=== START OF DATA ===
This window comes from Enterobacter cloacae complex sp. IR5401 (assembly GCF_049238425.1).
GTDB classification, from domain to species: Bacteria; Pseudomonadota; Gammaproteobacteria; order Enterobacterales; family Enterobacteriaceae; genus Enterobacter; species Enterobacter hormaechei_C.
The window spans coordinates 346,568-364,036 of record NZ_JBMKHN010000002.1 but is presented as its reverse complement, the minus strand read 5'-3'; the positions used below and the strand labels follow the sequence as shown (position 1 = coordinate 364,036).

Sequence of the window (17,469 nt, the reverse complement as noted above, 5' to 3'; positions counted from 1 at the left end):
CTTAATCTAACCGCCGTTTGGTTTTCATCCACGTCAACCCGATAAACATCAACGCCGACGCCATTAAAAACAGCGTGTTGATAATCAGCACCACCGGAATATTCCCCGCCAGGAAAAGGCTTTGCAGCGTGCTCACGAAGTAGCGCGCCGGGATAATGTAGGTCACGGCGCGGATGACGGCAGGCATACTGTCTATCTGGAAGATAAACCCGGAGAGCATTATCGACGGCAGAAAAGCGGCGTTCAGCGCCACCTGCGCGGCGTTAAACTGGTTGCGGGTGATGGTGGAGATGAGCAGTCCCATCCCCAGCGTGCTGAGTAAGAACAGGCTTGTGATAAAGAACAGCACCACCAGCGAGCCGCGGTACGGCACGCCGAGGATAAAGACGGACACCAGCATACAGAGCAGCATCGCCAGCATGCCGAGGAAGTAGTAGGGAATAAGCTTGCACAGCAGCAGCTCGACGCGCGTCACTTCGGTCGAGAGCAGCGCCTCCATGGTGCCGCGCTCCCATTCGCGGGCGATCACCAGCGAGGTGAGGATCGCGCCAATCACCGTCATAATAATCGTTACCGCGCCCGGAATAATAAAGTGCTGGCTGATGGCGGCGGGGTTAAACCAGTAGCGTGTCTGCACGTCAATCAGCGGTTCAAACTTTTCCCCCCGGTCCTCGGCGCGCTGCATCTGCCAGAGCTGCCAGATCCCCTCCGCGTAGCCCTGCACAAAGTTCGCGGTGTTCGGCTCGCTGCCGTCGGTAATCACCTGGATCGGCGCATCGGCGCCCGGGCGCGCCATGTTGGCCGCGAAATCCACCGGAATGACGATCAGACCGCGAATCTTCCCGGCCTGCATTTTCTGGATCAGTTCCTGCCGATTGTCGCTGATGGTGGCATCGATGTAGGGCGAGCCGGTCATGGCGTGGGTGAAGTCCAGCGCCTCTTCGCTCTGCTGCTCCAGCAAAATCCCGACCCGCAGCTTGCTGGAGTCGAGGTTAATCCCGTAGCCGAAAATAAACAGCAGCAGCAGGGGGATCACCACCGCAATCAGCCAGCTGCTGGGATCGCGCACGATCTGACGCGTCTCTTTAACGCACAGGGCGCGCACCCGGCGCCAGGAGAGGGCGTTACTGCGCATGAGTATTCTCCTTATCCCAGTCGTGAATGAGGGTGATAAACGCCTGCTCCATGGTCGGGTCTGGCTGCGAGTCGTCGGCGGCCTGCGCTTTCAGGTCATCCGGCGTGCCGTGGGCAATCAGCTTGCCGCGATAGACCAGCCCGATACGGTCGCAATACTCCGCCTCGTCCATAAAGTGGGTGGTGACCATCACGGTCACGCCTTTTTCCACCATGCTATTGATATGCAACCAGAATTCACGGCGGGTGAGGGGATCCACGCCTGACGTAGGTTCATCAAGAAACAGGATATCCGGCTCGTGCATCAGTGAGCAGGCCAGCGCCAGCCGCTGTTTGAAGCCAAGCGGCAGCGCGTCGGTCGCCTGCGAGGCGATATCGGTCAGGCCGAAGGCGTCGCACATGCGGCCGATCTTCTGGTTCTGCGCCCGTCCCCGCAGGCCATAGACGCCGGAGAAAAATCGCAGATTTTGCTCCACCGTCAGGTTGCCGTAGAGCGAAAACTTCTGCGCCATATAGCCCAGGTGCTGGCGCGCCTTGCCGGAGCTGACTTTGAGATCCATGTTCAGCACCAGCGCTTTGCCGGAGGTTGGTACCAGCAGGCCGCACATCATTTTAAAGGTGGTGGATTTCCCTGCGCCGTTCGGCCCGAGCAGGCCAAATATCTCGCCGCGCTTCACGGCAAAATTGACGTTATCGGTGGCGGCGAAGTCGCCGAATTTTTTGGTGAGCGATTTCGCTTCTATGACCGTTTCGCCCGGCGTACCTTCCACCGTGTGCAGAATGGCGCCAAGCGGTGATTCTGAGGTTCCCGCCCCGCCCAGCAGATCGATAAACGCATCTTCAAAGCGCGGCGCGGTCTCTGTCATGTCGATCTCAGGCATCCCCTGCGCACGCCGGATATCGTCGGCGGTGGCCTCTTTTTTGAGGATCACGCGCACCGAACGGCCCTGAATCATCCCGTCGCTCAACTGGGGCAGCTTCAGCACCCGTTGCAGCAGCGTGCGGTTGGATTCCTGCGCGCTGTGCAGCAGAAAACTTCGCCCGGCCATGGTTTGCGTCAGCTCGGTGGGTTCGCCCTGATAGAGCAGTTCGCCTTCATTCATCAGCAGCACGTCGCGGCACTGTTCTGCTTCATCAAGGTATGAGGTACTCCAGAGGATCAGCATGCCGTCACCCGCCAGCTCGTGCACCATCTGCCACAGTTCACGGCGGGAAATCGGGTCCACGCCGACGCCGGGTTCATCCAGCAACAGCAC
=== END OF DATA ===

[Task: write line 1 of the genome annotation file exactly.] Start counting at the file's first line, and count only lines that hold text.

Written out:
This window comes from Enterobacter cloacae complex sp. IR5401 (assembly GCF_049238425.1).